Glaucoma is a serious and progressive eye disease that can cause permanent damage to the optic nerve and vision loss. It affects millions of people worldwide, and, unfortunately, most people don’t know they have it until it is too late.
The disease is often referred to as the “silent thief of sight” because it does not have any symptoms in the early stages, making it difficult to detect. Regular eye exams are essential in catching this potentially blinding disease early, and early detection is key to preventing vision loss.
Types of Glaucoma
There are two main types of glaucoma: open-angle glaucoma and angle-closure glaucoma.
- Open-Angle Glaucoma: This is the most common type of glaucoma. It occurs when the drainage angle of the eye becomes less efficient, causing an increase in pressure inside the eye that can damage the optic nerve.
- Angle-Closure Glaucoma: This type of glaucoma occurs when the iris is too close to the drainage angle of the eye, causing it to block the flow of fluid out of the eye. This can lead to a sudden increase in eye pressure and is considered a medical emergency.
As mentioned earlier, glaucoma does not have any symptoms in the early stages. The disease progresses slowly and can cause vision loss over time. Symptoms of vision loss may include:
- Tunnel vision
- Patchy blind spots in your peripheral or central vision
- Severe eye pain or headache
- Seeing halos around lights
If you experience any of these symptoms, you should see an eye doctor immediately.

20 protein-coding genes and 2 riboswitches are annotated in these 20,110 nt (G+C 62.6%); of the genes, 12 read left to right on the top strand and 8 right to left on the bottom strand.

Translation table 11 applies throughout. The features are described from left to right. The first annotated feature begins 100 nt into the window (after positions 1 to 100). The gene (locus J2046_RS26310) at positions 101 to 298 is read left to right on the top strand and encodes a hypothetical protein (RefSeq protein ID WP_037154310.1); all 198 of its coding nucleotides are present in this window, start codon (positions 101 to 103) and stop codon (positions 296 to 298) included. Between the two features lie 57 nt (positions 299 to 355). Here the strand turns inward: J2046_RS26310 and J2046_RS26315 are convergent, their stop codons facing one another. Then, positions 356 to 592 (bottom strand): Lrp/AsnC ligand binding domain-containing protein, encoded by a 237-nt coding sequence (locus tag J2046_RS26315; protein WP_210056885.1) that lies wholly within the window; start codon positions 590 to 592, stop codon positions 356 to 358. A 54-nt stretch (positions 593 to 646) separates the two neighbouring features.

Unfortunately, there is no cure for glaucoma, and any vision loss is permanent. However, there are several treatment options available that can slow down the progression of the disease and preserve remaining vision. These include:
- Eye drops
- Laser treatment
Glaucoma is a silent but serious eye disease that can cause permanent vision loss. Regular eye exams are essential in detecting the disease early to prevent vision loss. If you have a family history of glaucoma or are over the age of 60, make sure to schedule regular eye exams with your eye doctor. Remember, early detection is key to preventing vision loss.
Most wanted in Hoya Vision:
- Hoya Identification Chart
- What brand lenses does Costco use?
- Which lens is better Alcon or Johnson and Johnson?
- Should eyeglasses cover eyebrows?
- Why is the coating coming off my glasses?
- Which is better Varilux or Zeiss?
- What does +0.25 mean on an eye test?
- Hoya Lens Vs Zeiss
- Are Costas ANSI Z87 approved?
- Eyezen Lenses Vs Progressive